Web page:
Use a gentle detergent with no added fragrance when washing microfiber towels. A minimal amount of detergent will better preserve the microfiber material and ensure that soap doesn’t build up on the surface.

According to Toner, you should not add fabric softener or bleach to the washer when cleaning microfiber towels. She explains, “These softeners can leave a residue that compromises the cloth’s ability to pick up dirt and liquids effectively. Similarly, avoiding bleach is a must, as it can break down the fibers over time, reducing the overall lifespan of your microfiber cloths.”

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STEP 3: Set the machine to a cold wash cycle.

Colorful towels in washer.

Choosing the right settings on your washer will also help preserve your microfiber towels. You may be asking, “Can you wash microfiber towels in hot water?” While you can use warm water for heavily soiled towels, you should avoid hot water to protect the fibers from damage. For lightly soiled cloths, opt for a cold water cycle to protect the material.

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STEP 4: Add 1 tablespoon of distilled white vinegar if needed for odor elimination.

Vinegar can help when cleaning microfiber towels with an odor. Pouring some distilled white vinegar into the washer before starting the cleaning cycle will work to neutralize odors. It doesn’t take much vinegar—only about a tablespoon—to break down the odors and leave the towels smelling fresh after the cycle. You can give the load an extra rinse if you’re worried about the vinegar smell lingering.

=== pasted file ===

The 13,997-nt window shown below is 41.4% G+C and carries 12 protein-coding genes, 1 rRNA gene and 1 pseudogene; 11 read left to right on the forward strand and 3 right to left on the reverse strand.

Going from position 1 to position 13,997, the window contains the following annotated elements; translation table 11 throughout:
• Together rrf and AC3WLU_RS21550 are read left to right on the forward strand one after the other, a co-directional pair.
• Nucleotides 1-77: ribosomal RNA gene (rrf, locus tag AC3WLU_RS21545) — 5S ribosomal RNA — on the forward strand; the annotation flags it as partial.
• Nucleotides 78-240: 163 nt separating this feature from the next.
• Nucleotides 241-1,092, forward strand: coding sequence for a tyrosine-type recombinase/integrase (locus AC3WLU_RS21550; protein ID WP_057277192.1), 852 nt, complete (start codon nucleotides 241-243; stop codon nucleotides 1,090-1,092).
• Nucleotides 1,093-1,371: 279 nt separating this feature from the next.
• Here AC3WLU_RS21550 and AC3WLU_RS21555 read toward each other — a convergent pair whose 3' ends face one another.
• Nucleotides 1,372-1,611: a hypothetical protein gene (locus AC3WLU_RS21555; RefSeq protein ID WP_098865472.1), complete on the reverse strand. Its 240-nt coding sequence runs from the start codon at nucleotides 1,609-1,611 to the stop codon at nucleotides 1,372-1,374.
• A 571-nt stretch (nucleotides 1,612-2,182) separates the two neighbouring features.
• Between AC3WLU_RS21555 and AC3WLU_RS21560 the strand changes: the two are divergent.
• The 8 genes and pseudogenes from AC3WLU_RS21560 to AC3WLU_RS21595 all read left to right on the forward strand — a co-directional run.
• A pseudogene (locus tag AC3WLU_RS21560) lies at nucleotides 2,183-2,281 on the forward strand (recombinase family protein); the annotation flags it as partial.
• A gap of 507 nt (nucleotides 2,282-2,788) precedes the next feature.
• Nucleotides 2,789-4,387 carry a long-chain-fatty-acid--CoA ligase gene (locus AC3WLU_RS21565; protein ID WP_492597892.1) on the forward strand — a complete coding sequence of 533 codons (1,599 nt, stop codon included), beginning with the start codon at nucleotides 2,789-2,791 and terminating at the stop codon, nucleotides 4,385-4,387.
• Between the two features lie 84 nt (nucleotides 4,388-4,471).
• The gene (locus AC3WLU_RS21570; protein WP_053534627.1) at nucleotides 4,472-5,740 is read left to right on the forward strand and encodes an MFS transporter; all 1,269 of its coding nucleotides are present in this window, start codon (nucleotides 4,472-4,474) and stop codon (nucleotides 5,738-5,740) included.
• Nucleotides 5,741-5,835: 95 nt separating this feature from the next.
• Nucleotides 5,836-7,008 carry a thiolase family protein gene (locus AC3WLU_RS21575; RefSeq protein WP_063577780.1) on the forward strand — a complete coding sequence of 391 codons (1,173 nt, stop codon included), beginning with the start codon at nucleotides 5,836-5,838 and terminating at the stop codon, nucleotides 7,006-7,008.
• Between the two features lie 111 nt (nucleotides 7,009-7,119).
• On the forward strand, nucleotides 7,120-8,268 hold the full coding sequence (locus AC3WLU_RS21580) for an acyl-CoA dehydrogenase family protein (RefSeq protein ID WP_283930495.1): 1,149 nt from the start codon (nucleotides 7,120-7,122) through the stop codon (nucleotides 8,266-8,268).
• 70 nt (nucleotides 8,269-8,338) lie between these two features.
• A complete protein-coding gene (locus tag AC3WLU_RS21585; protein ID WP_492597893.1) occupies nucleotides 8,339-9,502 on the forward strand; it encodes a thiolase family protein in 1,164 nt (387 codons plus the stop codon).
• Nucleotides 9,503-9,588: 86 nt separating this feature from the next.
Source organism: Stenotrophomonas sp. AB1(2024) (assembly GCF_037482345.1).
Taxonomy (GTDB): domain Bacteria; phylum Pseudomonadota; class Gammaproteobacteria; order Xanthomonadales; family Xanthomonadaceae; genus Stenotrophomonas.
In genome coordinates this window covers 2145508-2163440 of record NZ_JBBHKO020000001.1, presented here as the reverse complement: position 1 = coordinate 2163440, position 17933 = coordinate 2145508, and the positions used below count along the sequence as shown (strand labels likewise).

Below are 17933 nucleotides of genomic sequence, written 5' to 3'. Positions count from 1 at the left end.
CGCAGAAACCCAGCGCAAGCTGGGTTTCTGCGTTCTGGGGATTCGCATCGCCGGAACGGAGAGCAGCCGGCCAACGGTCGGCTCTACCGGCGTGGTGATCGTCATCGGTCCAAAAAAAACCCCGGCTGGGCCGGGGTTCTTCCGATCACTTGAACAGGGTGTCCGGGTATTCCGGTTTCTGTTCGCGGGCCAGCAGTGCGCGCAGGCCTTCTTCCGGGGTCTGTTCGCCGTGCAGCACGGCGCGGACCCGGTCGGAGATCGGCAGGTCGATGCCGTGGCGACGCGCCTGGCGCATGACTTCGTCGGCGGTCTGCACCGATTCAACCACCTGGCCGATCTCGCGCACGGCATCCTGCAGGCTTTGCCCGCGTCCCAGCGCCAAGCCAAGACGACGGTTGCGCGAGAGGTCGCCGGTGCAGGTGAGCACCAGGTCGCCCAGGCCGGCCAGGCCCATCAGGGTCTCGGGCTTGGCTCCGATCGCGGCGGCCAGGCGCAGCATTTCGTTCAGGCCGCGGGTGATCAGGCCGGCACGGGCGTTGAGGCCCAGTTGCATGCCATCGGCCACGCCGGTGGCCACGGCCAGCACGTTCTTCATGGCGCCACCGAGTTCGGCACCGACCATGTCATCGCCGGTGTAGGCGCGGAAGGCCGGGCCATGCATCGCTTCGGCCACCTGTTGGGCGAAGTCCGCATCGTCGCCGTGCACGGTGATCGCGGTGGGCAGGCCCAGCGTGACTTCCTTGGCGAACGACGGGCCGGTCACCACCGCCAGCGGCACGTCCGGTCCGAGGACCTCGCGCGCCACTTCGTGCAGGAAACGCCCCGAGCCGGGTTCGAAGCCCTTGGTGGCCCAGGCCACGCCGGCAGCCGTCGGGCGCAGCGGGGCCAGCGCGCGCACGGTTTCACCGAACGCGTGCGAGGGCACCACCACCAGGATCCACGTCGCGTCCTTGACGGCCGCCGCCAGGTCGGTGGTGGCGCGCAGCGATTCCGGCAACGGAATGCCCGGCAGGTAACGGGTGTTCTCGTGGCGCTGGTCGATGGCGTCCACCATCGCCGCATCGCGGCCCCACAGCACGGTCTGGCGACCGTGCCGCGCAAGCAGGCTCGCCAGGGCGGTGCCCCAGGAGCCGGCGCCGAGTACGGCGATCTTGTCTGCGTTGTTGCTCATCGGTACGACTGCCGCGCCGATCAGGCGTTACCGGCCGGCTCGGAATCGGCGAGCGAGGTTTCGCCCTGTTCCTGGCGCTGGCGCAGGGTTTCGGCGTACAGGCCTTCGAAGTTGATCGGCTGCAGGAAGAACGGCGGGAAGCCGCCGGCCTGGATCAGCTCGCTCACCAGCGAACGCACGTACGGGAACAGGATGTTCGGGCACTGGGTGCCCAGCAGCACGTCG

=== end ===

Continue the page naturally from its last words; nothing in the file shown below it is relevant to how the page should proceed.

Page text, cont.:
STEP 5: Air-dry the towels or choose a low-heat setting on the dryer.

Air drying towels on rack.

In addition to understanding how to clean microfiber towels, it is important to know the best way to dry them. Toner says that when drying microfiber, “It’s all about preserving the longevity of these cloths.” She recommends air-drying them on a rack or choosing a low-heat setting for the dryer. “High heat can be detrimental to the fabric, leading to damage and reducing the cloth’s overall effectiveness,” says Toner.

If you plan to use the dryer for microfiber cloths, be sure to empty the lint trap before starting the cycle to prevent the towels from picking up lint. Avoid adding dryer sheets or dryer balls to the load to maintain the towels’ cleaning power.

Final Thoughts

When you know how to wash microfiber cloths, you will be able to maintain their absorbency and longevity. Toner says that while microfiber cloths are versatile and effective, “there are certain things you should avoid to ensure their longevity and optimal performance in cleaning.” Some of the tasks she recommends avoiding with microfiber towels are scrubbing heavy grime, cleaning objects that are sharp, wiping hot surfaces, and cleaning any oil-based stains.

With proper care and cleaning, microfiber towels can last for a few years—potentially up to 500 washes—before they need to be replaced. Replace the towels when you notice a difference in their ability to pick up dust or absorb liquids.